by Hunter Thompson

Scholasticism refers to the school of economic thought that developed in Europe during the medieval period (500-1500). Scholastic thinkers are known for their moral and philosophical approach to the study of exchange, value, and ownership within the context of the time period. Of the scholastics, St. Thomas Aquinas is widely credited for his original, although sometimes ambiguous contributions to the early discussions of value, price, private property, and usury (or interest). Until the arrival of Mercantilism in the 14th century the Scholastics (or Schoolmen as they are commonly referred to today) were at the forefront of the foundations of establishing economic theory within the framework of philosophy.

Medieval Europe and the Origin of Scholasticism

Medieval Europe and more specifically the Holy Roman Empirewas an environment dominated by the traditional rule of the King, Pope, and of customs established over the past 1000 years. This medieval European time period was coined “The Dark Ages”, and was a period riddled with famine, plague, superstition, and hardship. Key events included The Crusades, the 100 Years War, The Bubonic Plague, and the one of the most important documents in history, The Magna Carta. The vague analysis of economic activity came mainly as a byproduct of investigations into the decision making processes of people engaging in exchange of goods and services and had therefore been dismissed by a number of economic historians.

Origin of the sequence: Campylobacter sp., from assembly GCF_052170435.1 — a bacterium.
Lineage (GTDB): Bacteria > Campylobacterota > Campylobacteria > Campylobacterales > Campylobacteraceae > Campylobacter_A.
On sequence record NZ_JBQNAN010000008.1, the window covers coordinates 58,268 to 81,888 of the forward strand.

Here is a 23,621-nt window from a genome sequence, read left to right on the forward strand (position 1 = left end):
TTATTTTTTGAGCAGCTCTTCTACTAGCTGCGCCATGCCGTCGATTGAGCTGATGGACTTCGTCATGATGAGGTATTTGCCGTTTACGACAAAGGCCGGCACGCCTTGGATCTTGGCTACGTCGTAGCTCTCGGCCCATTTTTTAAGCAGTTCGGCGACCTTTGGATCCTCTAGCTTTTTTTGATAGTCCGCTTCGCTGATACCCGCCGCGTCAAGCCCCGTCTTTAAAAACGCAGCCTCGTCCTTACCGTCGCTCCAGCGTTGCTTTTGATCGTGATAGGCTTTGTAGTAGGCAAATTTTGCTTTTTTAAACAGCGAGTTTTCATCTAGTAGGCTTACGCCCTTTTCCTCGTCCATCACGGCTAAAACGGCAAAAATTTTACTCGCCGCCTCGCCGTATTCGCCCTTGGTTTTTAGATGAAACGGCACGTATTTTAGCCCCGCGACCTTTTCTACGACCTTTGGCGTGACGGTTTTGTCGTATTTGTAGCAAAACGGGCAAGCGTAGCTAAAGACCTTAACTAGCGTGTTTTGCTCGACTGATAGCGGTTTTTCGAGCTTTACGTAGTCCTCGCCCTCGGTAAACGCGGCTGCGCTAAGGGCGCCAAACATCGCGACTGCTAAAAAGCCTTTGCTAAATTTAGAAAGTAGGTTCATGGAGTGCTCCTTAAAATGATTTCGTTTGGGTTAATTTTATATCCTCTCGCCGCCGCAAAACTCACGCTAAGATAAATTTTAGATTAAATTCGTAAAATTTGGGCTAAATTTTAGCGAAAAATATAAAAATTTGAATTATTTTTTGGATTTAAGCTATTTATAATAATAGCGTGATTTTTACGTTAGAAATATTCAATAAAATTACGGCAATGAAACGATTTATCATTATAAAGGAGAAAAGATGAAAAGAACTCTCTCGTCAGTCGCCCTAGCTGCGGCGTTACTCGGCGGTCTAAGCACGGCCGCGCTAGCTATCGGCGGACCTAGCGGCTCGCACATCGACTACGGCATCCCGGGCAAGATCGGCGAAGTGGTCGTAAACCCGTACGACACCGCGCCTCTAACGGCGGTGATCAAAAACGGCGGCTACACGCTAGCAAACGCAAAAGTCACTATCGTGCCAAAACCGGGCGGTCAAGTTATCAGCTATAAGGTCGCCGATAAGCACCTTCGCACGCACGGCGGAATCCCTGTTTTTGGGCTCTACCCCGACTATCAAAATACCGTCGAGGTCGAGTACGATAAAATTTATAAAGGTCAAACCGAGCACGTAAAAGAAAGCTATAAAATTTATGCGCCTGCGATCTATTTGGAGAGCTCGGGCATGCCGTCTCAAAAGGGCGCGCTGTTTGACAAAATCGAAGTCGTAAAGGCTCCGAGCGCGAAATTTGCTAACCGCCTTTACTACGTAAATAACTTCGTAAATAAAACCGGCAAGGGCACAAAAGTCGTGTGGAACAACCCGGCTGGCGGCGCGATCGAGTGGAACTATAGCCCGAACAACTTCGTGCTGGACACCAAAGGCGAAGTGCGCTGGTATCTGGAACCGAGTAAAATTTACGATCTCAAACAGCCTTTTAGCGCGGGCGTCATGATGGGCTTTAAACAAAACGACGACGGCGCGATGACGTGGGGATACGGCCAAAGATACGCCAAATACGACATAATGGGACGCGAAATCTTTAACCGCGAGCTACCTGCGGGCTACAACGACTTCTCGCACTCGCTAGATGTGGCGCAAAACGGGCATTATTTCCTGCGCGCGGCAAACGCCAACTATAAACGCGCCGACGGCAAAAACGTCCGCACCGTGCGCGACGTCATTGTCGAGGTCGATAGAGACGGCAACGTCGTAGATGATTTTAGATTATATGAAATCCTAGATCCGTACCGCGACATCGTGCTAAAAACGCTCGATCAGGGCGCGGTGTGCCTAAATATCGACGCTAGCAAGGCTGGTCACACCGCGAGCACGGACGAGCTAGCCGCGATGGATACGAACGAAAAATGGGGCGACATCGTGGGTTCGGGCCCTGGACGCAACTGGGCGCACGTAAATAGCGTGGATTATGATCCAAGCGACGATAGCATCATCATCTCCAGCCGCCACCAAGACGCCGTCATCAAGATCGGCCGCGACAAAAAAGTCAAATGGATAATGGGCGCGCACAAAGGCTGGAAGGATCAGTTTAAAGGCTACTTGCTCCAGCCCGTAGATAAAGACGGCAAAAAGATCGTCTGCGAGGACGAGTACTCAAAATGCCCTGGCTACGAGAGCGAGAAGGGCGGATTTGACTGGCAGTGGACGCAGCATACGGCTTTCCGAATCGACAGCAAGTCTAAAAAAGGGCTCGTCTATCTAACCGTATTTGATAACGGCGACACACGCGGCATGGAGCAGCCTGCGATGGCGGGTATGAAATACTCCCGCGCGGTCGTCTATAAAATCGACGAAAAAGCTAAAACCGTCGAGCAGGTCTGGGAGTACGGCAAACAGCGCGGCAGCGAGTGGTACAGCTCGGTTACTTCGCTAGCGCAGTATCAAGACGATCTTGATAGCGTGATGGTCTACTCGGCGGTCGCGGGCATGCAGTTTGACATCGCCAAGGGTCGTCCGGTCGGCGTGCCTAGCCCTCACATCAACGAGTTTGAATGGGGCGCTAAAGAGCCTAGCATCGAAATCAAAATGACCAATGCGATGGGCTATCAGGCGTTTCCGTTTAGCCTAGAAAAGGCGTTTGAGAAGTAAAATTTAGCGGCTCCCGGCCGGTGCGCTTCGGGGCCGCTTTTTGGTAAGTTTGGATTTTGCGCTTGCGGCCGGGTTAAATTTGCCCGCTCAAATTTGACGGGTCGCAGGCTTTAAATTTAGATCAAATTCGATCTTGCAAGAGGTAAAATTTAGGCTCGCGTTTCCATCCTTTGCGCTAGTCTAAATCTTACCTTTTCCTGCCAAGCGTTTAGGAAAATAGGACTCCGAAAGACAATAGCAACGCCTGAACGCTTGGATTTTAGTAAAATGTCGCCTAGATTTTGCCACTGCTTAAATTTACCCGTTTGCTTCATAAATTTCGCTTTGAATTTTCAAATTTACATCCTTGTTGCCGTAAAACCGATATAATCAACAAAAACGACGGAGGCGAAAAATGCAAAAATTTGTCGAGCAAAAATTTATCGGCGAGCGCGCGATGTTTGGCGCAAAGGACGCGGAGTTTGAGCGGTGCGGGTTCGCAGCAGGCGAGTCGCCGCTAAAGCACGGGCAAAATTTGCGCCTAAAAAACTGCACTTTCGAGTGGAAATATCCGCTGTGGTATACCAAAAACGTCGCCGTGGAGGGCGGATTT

Societal Structure

castle.jpgScholasticism evolved amongst a societal structure known as feudalism. The feudal society of Medieval Europe was one in which all authority was derived from God by the church, which was headed by the Pope. The feudal system was one in which the king of a land or region delegated power, responsibility, and land grants to his royal subordinates (nobles, barons, lords, etc.). These barons would in turn sub-let land to landlords, with the understanding that the baron had full control of the land, established his own laws and taxes, and had the right to call all to serve under the crown. It was then the lowly serfs whose duty it was to tend the land and provide free labor, food, and service whenever it was demanded. The relationship between lord and serf was one dictated by custom, tradition and authority. (Landreth, 2002) It was this class relationship that caused religious theologians of the time to examine what moral and ethical implications were addressed when two or more parties entered into an exchange, or contract.